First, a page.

I distinctly remember the bear another officer kept as a pet. The size of an enormous teddy and just as cuddly, it eventually had to be given away to the zoo. It was getting too big for us amateurs to take care of it and too powerful. One swipe of its massive paw would have opened the adults’ jaws from end to end, to say nothing of the children. And it was playful and ignorant of his own strengths. After that, I never had another pet, partly because other animals seemed too tame by comparison and partly because it was heart-wrenching to have to give away our pet, no matter how well-intentioned the action. Pets are, after all, members of the family. They love unconditionally. And so, I never had another pet.
You, dear Manipur, stood witness to many significant events in my life. My annaprashan (ceremony to celebrate the first time an infant eats rice) was held in your presence. My mundan (tonsuring a toddler which signifies getting rid of all the undesirable traits from the past life), in a marked break from family tradition, instead of being held in Vindhyachal, was held in Imphal, in the 2nd MR Devi Temple. I don’t know, Manipur, whether you accepted me as yours then, or not, but in that moment, I knew, you and I had an irrevocable, undeniable bond. In your hills, I sat on car bonnets and under tricolours, surrounded by the men from Manipur Rifles. The bravest, most loyal men I have ever known and I doubt anyone will ever surpass those men I came to know in your hills.
You gave us some of the dearest, most treasured friends we ever made in life. Whether they were the children who I grew up with and as an only child, who became my siblings, or, the adult friendships my parents made. People often talk about the friends they’d give up their lives for. In your valleys, we met those friends, who risked life and limbs for us. An incident that occurred before I was born, but one that I’ve heard so frequently that I feel as though I experienced it first hand, begs to be narrated here.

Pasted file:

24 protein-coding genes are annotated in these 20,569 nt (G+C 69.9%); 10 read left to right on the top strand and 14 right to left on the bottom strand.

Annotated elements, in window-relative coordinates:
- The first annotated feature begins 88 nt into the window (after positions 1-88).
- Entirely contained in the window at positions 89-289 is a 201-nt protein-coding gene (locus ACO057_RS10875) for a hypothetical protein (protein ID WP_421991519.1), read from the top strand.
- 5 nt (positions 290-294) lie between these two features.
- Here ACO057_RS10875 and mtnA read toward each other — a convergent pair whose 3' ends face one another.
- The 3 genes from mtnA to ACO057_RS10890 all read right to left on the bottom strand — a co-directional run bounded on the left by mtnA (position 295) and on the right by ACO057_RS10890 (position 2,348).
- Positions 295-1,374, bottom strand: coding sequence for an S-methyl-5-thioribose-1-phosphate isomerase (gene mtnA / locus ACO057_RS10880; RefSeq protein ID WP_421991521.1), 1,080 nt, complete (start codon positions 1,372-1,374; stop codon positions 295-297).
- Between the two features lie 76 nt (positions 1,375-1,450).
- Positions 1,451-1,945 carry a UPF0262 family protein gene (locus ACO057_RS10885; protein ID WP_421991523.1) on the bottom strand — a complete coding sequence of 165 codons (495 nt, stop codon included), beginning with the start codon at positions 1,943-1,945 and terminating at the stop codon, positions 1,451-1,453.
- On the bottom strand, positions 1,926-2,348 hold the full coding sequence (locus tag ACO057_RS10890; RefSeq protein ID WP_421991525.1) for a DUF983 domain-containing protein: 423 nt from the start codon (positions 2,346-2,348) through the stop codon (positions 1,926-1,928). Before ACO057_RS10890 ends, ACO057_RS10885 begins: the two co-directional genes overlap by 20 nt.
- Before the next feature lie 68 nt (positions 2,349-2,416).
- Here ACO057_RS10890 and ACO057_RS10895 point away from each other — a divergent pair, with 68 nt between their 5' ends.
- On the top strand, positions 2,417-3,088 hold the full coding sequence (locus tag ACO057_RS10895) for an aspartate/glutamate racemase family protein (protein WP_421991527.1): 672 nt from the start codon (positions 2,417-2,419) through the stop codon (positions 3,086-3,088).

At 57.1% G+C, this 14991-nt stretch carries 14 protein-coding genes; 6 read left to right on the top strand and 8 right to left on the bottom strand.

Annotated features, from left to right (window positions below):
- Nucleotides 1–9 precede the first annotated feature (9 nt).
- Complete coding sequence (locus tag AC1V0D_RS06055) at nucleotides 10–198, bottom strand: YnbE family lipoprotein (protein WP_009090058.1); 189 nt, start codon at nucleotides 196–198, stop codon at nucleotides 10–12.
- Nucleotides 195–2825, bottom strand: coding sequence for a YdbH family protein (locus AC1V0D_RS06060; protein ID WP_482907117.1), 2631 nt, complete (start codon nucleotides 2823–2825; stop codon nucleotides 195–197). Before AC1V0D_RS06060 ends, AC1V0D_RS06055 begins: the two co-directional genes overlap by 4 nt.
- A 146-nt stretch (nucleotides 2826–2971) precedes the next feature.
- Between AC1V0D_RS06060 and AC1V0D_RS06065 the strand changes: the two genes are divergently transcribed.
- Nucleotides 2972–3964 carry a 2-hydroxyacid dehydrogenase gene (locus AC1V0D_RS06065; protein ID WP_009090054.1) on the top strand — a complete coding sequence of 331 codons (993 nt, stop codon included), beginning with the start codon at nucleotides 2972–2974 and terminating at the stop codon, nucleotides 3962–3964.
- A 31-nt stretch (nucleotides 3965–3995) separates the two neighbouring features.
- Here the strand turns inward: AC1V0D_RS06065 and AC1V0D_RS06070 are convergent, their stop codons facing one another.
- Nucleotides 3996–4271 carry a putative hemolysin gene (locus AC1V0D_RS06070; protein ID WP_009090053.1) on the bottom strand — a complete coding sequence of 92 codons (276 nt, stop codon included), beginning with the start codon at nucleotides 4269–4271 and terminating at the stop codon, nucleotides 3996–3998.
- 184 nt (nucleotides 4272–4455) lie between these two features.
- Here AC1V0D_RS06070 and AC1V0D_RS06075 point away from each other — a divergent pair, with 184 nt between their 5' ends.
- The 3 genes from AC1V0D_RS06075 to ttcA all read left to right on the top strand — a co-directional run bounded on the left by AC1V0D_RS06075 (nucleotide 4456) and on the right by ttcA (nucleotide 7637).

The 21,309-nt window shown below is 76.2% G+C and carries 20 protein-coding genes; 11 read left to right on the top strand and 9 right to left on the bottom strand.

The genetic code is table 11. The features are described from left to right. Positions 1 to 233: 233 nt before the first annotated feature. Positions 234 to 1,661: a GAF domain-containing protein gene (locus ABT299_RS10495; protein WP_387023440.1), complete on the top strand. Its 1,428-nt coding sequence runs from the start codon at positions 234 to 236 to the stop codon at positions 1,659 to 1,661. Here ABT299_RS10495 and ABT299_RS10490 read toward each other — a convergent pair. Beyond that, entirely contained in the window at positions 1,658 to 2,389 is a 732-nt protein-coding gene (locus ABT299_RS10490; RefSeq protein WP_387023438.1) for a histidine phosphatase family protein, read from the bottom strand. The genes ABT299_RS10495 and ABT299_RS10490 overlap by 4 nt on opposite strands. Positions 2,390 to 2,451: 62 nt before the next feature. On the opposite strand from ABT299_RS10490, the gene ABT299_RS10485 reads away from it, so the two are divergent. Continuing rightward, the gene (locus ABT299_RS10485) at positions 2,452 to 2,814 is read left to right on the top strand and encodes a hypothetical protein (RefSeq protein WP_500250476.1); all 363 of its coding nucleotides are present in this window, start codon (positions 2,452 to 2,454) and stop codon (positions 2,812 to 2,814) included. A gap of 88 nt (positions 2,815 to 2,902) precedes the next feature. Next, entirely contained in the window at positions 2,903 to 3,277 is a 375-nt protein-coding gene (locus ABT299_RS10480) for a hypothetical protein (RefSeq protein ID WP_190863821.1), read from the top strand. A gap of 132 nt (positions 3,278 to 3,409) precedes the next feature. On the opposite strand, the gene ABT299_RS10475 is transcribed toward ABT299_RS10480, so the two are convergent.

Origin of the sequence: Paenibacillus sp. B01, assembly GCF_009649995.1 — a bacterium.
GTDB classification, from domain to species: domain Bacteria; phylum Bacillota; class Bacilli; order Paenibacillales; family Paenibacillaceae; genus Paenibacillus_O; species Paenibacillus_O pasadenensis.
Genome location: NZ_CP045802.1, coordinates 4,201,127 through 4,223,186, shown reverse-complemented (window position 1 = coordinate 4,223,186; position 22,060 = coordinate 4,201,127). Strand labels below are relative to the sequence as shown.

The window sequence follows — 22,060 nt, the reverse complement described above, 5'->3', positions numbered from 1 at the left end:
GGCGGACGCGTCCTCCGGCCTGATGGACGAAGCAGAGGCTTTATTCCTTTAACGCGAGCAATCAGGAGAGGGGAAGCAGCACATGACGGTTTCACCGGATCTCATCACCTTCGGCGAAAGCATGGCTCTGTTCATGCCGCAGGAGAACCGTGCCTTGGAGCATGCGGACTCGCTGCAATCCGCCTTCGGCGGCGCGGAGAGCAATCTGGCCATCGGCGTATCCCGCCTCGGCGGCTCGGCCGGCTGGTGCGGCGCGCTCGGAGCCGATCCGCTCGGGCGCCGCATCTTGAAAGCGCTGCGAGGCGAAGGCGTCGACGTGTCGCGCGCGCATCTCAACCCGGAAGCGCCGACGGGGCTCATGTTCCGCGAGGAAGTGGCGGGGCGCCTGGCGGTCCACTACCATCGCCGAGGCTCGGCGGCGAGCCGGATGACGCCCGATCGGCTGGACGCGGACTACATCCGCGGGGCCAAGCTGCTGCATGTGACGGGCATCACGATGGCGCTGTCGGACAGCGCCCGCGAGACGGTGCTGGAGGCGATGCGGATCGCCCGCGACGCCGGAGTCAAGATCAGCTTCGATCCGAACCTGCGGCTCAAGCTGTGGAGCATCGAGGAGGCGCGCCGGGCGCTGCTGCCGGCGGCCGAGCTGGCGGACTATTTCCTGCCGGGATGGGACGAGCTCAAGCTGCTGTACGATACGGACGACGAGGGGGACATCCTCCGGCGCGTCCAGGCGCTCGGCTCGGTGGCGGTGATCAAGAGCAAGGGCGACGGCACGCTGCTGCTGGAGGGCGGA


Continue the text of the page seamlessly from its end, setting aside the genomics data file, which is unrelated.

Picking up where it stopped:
In 1991, a year before I was born, my father was selected to lead the Manipur Police Centenary Day celebrations. The honour was great, but so was the danger. My father was on the underground’s hit-list and had received a death warrant from them with the ceremonial umoroks (the world’s hottest chilli). Whatever else you may say about them, the underground in Manipur does not lack for style. Or daring. However, to come back to the point, in his ceremonial uniform, my father could neither carry a weapon, nor wear a bullet-proof jacket. At this time, it was Captain S. K., now a Brigadier, who volunteered himself. He walked by the side of my father’s vehicle, at the head of the parade, carrying an AK-47 under his great overcoat. In photos of the time, if you look carefully, you can see the bulge of the rifle at his side. Those were the sort of friends you gave us.